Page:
Peaks and troughs with a fistful of Fingers

India-China dispute: What is the significance of Galwan Valley ...

For several weeks now, we have been waiting for something to happen that would grab the headlines away from the Covid19 crisis engulfing the world. Or more pertinently, India. Well, something did happen – on India’s forbiddingly mountainous terrain of Ladakh bordering China. This was not the diversion one was seeking from the pandemic problem but, as Shakespeare had it, “’tis not so deep as a well nor so wide as a church-door, but’tis enough, ’twill serve.” He had a way with words, did old William. The Bard of Avon also fulminated, ‘Cry “Havoc,” and let slip the dogs of war,’ as he was clearly in a very bad mood, a sentiment I heartily endorse when I think of the present conflagration in the Galwan valley or Pangong Tso or wherever the hell it’s happening. My geography is, at best, dodgy. In sum, while we can raise a feeble one and a half cheers that CV19 has been temporarily pushed into the background, I am not sure the Galwan issue hogging the banner headlines gives us much cause for the balance one and a half cheers. If anything, it has only added to our misery. The one bit of good news amidst the mayhem is that the stock markets, against all conventional wisdom are on the upswing, though no one seems to know why. No matter. For now, we will take whatever crumbs are thrown our way. For tomorrow they could plunge steeply southwards.

To revert to the skirmish with our Chinese brothers (some brothers), military experts have termed the June 15 fisticuffs and the bloody business with stones and wooden club thingummies embedded with nails and so on as a ‘watershed moment’ in the history of Sino-Indian conflict. Evidently for decades now, there has never been a ‘kinetic’ confrontation between the two sides, a term I am not contextually familiar with, but if ‘kinetic’ was good enough for the luxuriantly moustachioed Major General Bakshi, it is good enough for me. While on the subject of General Bakshi’s expressive moustache, I cannot help but be reminded of P.G. Wodehouse’s magnificent description of the Duke of Dunstable’s enviable, upper lip vegetation, in a moment of extreme agitation. ‘….his moustache, foaming upwards as if a gale had struck it, broke like a wave on the stern and rockbound coast of the Dunstable nose. A lesser moustache, under the impact of that quick, agonised expulsion of breath, would have worked loose at the roots.’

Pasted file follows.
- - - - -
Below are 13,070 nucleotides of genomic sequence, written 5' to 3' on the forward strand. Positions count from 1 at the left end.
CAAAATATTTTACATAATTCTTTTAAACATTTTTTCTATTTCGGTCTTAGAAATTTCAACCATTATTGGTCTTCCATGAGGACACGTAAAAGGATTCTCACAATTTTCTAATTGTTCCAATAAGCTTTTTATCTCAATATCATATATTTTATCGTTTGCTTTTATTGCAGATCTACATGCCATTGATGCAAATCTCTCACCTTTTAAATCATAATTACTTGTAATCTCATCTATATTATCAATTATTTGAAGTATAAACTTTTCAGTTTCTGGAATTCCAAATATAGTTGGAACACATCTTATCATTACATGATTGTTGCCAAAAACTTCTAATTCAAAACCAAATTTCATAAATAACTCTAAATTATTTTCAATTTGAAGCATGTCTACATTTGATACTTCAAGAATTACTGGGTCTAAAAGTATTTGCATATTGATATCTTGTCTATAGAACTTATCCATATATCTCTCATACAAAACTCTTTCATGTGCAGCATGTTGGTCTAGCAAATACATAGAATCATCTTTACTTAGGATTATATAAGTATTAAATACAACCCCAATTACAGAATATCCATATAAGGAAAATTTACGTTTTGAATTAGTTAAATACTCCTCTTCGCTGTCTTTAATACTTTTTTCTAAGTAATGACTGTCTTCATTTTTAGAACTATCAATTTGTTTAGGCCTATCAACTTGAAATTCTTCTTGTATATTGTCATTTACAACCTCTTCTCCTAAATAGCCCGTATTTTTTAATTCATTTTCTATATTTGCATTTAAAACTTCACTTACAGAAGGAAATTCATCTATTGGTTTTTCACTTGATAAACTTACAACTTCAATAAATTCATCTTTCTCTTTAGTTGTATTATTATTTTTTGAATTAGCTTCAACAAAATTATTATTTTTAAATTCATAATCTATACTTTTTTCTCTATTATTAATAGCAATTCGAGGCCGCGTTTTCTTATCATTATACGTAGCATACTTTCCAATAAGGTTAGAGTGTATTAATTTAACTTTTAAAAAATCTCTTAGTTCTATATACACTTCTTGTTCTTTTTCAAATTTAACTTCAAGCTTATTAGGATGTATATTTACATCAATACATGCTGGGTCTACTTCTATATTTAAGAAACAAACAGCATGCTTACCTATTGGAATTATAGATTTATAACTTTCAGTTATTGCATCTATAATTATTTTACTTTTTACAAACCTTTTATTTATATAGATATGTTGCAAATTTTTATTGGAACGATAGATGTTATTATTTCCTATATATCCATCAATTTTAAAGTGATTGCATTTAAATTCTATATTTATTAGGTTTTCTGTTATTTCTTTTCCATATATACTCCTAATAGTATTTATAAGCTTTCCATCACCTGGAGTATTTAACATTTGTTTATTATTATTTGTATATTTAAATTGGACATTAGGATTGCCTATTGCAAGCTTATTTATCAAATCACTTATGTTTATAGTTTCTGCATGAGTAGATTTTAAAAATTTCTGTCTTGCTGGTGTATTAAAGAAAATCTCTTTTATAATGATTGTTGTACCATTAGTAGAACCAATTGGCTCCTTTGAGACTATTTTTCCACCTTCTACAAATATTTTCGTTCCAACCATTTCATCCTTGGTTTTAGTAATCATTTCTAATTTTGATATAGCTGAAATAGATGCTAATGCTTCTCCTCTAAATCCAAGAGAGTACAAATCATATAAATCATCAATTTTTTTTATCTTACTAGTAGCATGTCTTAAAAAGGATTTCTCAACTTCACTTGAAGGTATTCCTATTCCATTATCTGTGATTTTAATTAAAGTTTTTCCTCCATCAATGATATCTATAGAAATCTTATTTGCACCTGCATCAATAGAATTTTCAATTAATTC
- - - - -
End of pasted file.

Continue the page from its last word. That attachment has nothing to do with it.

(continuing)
It is quite amazing that in this day and age, when armies across continents are armed with the latest, state-of-the-art weaponry, here are two rival battalions in mortal combat going hammer and tongs at each other, quite literally, taking us back to the days of our Palaeolithic ancestors. Fists of fury, eyeball to eyeball – didn’t someone educate them on social distancing, particularly when you are up against a race that gave us Wuhan and the Coronavirus?

Our primary source of information, naturally, is the media. While newspapers, the online or the papyrus versions, give us an opportunity to read and absorb happenings over the previous day in a calm, reflective and collected manner, the real action is on our news channels on television. Particularly on the so-called debates, where the verbals get so violent some may almost term them ‘kinetic,’ if the good General Bakshi will be kind enough not to sue me for copyright. In the time-honoured fashion, our small screens at home are full of flailing fists, antagonists screaming blue murder at each other, while Arnab Goswami and his ilk attempt, infructuously, to maintain the peace. In actual fact, the anchors only add fuel to the fire. In all this excitement our Prime Minister and some of the opposition leaders become collateral damage at the hands of those elected to be mouthpieces of their respective parties. I am particularly tickled by one chap who is always reclining at the back of a moving car while spewing fire and brimstone. I can never remember his name, but it has always puzzled me why he can’t sit comfortably at home while spewing f and b.